So, as you can see, the town is like me, and I’m like the town. We’re both antediluvian and try to be pleasant even so, but below the surface burbles a lava-like stratum of WalterMatthauean up-yoursness.

Anyhow, back to my point: I was out on the office porch one fine day, standing on a step ladder while changing a bulb in one of those 17th Century lanterns, when I heard a little kid whining in French. I peered down at the street, and coming along was a youngish couple, dragging this malcontented little fellah between them. In his high-pitched caterwaul, it was like “Papa, chevrolet toupé citroen crepes,” over and over again.

As I watched, the father leaned down and murmured in a cautionary tone, “Pierre, non mon mons sans souci chateau de thierry.”

“Papa, chevrolet toupé. . . ”

Papa’s murmur became stern, more pointed. “Pierre, non mon mons.”

The kid’s whine became a screech. “Papa! Chevrolet toupé crepes suzette!”

Whereupon Papa took the little blighter by the shoulders and, kneeling into a nose-to-nose glaring, roared, “Pierre, just shut the damn hell up!

As the trio disappeared down the street, there wasn’t another peep out of Pierre. I had a close call, though, nearly falling off the ladder due to my laughing so hard.

Yessir, English is one helluva language. Especially suited to St. Augustine.


On the more somber side, I need only to stroll into my garden for a return of the eerie thrill I first felt when the town archeologist assured me that as far back as Christ — and even beyond that — itinerant aborigines were camping on the ground beneath me.

It’s harder to envision the thousands of square miles of jungle-like wilderness that existed as late as the Civil War in the triangle formed by the fishing villages of Daytona, Miami, and Tampa. It gets easier, though, when I take that road leading from U.S. 1 to the World Golf Village. For the state of Florida, as for all things, there was a beginning, and on that drive it’s quite apparent how dismaying the virgin territory must have appeared to the early arrivals. It’s amazing that anybody stayed long enough to set up one fishing village, let alone three of them in a peninsula-wide triangle.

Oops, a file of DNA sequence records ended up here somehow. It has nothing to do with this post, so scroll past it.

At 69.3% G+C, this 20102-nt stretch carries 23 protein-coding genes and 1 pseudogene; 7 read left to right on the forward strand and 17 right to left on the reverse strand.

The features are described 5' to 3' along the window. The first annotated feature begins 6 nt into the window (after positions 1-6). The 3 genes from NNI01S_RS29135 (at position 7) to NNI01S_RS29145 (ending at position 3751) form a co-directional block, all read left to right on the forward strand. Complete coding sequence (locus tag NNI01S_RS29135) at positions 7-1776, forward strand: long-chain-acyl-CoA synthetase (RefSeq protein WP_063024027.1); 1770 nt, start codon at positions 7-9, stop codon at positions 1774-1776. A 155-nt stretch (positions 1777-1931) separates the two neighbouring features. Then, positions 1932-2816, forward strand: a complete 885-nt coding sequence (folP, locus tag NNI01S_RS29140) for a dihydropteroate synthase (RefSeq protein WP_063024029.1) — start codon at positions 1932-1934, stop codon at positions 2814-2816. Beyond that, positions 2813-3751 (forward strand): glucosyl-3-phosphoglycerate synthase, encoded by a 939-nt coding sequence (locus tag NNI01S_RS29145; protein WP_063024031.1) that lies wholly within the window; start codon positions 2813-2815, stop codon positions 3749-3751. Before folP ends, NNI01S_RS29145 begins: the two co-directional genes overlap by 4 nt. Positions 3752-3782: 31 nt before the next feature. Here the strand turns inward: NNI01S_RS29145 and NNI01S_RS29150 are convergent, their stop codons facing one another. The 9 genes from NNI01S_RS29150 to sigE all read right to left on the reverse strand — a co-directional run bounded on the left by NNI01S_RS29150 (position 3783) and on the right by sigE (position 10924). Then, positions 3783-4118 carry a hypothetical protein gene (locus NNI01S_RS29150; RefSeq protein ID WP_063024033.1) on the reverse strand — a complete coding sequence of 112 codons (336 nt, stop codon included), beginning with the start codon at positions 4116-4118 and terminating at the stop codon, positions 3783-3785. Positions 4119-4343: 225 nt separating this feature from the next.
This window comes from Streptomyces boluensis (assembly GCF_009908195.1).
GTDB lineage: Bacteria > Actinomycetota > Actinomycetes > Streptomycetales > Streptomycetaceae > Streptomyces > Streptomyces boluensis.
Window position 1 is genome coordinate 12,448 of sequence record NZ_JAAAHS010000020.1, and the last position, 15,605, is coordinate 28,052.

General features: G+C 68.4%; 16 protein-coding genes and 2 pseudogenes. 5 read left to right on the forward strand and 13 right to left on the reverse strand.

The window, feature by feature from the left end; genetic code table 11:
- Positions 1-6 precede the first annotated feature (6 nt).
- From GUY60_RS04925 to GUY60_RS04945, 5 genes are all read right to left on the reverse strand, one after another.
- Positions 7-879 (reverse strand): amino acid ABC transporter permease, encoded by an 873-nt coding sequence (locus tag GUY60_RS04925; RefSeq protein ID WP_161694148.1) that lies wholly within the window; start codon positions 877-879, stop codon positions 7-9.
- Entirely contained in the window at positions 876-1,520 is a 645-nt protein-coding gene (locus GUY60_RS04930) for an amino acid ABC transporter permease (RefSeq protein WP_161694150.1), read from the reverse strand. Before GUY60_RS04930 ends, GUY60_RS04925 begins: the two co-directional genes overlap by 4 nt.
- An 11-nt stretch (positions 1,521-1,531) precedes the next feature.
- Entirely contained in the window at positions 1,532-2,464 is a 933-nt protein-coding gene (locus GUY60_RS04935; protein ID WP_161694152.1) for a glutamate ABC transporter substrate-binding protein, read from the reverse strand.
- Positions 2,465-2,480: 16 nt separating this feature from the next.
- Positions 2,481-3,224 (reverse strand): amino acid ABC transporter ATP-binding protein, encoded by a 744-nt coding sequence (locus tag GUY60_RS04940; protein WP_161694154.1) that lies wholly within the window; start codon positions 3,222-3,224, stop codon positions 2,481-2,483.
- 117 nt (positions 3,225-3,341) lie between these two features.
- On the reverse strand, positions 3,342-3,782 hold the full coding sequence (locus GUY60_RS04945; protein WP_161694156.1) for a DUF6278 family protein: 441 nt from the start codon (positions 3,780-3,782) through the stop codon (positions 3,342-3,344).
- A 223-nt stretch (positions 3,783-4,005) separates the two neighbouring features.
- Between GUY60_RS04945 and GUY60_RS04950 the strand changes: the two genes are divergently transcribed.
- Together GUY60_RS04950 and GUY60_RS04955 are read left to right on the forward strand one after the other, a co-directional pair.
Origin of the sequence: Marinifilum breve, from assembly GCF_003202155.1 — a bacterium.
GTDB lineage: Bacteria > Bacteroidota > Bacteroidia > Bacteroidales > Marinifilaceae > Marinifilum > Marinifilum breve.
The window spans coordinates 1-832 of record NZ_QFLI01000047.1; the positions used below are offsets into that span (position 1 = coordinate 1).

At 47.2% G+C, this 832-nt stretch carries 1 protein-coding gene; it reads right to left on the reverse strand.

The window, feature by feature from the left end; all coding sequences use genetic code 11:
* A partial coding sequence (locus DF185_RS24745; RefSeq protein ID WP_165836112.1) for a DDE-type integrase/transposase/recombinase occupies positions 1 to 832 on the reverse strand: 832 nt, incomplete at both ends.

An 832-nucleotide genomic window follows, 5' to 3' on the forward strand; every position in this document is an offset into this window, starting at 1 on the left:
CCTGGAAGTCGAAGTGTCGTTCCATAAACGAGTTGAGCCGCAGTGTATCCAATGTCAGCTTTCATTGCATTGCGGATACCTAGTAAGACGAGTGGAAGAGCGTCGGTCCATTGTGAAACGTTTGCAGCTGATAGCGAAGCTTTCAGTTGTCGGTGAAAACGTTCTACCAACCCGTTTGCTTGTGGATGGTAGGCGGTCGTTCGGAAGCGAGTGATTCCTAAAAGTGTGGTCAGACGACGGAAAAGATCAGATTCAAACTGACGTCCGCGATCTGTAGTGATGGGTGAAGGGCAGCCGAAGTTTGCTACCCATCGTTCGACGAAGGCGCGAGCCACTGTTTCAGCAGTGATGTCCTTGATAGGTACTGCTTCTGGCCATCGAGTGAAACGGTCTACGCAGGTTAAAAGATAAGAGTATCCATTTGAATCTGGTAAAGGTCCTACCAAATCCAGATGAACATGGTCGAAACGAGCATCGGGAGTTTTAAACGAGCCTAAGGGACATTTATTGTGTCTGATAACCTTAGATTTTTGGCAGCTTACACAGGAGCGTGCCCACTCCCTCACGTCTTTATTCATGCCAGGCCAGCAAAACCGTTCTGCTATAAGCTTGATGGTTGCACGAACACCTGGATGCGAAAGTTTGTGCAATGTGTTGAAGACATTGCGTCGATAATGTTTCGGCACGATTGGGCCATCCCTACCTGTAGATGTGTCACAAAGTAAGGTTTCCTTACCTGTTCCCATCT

In my novelist’s trade, the traditional requirement is that a story must have a beginning, a “muddle,” and an ending. And on one of those drives it occurred to me that I, personally, and Florida and the town where I live have a way of compartmentalizing everything in that tidy way.

My beginning some eight decades ago, like St. Augustine’s four centuries ago, was rooted in a kind of frontier mentality, with a sense of great challenges and exciting rewards ahead. My “muddle,” like my town’s, contained all the features of drama’s Act Two, what with economic hardship, a king-size war that made living to the age of 30 a matter of considerable doubt, the subsequent struggle to raise and educate healthy, law-abiding, God-fearing youngsters in the face of great social and political upheaval. And now I’m coming through Act Three to the ending, with a sense of the denouement and resolution playing out.

I’m hoping this last part is where the metaphor unravels. I’m hoping that Florida’s and St. Augustine’s stories, although well advanced, are nowhere near playing out. I’m hoping that my progeny, now deep into their own “muddles,” have a long time to go before they reach their Act Three.

I kid you not. Every time I take a look around me, taking in this beautiful old town and the vibrant state it belongs to, one thought overshadows all others:

These are the Good Old Days.

Today is the only day I have. Yesterday is gone forever, and nothing can be done to change it. Tomorrow isn’t here yet, and I can’t live it until it arrives.

The trick is to fill today — the Good Old Day I’ve got — with thoughts and attitudes and deeds that will be tomorrow’s fond memories.

God, how glad I am that my home place helps me so much as I work on that.


Copyright © 2008 by Jack D. Hunter.  All rights reserved.  No part of this document may be reproduced, stored in a retrieval system, or transmitted by any means, electronic, mechanical, photocopying, recording, or otherwise, without written permission from the author.

Valid HTML 4.01 Transitional